Anyhow, we then hopped on a bus and went to the Vatican. On a Saturday. At 11:30. This turned out to be a huge strategic error because the line was wrapped around St. Peter's Square. And then, the sun went behind the clouds, the wind picked up and we were in line for TWO hours. Thank God I packed both my crossword puzzle and my lunch. It was a HUGE shame that I forgot my coat because I was FREEZING. But, the huge upside was that in that two hours, the class really bonded with Prof. Caridi who turns out to be super sassy and funny and has all these super interesting stories. She also doesn't have a huge opinion of the Italians, which is in itself hysterical.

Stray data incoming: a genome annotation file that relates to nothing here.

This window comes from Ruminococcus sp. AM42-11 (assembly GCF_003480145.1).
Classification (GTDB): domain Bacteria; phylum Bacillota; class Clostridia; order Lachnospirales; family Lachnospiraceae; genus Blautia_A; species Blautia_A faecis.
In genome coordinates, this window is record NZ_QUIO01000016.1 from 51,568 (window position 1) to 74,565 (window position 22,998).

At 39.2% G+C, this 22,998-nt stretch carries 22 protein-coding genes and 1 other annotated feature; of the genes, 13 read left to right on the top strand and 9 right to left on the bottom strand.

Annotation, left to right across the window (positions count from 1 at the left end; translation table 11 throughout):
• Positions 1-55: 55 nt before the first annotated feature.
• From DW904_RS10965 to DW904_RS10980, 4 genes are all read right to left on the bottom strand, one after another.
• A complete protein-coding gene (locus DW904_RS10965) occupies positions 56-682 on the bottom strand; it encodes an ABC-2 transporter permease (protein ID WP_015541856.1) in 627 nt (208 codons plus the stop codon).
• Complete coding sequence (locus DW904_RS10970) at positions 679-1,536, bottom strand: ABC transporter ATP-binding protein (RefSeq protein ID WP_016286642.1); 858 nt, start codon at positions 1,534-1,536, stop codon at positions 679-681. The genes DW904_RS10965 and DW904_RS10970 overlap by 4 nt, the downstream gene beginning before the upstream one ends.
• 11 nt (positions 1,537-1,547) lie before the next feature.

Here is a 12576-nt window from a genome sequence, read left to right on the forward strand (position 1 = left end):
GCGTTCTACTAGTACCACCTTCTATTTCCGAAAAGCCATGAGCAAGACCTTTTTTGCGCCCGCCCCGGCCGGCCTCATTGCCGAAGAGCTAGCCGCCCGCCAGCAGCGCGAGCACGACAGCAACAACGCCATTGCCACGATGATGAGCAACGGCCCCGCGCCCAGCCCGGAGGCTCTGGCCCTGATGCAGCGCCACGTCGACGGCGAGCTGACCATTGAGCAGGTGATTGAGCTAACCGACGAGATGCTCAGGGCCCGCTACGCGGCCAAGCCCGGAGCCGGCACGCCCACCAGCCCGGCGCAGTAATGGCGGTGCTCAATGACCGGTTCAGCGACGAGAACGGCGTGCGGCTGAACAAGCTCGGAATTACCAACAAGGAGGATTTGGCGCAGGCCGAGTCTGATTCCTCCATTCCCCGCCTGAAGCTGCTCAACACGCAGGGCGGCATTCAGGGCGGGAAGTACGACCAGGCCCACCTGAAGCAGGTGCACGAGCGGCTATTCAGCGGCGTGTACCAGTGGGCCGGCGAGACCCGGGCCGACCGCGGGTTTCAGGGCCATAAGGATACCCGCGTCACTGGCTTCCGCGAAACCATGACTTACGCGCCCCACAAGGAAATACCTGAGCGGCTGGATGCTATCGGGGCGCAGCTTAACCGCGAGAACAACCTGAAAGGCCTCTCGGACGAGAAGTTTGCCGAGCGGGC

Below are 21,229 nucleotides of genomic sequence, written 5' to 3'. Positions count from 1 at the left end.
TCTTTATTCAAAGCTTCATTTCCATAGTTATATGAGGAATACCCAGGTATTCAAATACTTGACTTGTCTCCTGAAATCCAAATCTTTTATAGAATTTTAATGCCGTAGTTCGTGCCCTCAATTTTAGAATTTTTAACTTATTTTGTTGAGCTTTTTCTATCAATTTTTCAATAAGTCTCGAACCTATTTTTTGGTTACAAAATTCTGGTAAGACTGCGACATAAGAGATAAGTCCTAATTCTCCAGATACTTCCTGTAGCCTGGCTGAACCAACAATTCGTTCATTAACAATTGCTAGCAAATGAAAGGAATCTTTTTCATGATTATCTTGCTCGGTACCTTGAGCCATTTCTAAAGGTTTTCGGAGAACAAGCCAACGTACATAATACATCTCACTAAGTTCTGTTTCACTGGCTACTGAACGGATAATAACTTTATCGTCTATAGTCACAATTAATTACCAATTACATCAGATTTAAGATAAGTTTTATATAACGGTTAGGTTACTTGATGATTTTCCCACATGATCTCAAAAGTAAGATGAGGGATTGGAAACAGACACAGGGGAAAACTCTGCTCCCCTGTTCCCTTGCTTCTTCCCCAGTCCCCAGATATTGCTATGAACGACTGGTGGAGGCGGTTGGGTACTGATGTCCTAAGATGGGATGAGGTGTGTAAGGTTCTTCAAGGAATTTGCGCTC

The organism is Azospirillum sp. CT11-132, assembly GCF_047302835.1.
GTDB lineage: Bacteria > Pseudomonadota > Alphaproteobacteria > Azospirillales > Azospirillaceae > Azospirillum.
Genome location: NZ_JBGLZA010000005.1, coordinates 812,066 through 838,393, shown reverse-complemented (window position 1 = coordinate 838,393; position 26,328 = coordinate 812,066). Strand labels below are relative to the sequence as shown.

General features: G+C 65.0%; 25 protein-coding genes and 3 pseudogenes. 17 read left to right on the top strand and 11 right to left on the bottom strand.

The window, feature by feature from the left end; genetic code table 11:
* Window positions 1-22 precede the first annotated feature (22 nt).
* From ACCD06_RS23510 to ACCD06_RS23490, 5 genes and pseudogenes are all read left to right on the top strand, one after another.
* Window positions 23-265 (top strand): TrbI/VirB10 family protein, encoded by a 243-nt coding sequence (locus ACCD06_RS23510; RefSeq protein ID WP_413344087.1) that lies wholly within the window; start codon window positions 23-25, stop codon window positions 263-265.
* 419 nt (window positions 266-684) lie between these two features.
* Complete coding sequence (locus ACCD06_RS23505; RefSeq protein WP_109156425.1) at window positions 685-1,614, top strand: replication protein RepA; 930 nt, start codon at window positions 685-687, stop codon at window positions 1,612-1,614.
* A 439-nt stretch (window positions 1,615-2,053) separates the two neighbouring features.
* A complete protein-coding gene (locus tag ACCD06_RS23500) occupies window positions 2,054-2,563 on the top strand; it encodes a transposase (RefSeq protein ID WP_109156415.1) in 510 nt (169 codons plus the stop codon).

Our tour of St. Peter's was great because we had these little headsets (that they made us buy) so you could always hear her. And like I said, knowing what I was actually looking at-- hugely helpful. You end up missing some pretty big stuff if you're not looking. I went down into the Crypt (though not the Scavi tour) where you are a floor above where St. Peter is buried and where lots of the Popes are buried. Really very fascinating.

Again, for the sake of time, we'll go to the NEXT trip which was this morning at the Great Synagogue of Rome. But before, I'll go over my morning. I was back at the Porta Portese flea market where I managed to barter down the price of a bag. SUCCESS. I also went back to Caravita where there was another mass in a freezing church. But, there were still mimosas and chips after mass and I met some super nice British tourists and I signed up to read every now and then. I'm becoming quite the holy roller. It helps that the mass is at 11 with food. American Catholic should take note-- there's really no need for there only to be wine DURING the mass. These Italians do social Sunday right-- EVERY Sunday with great food.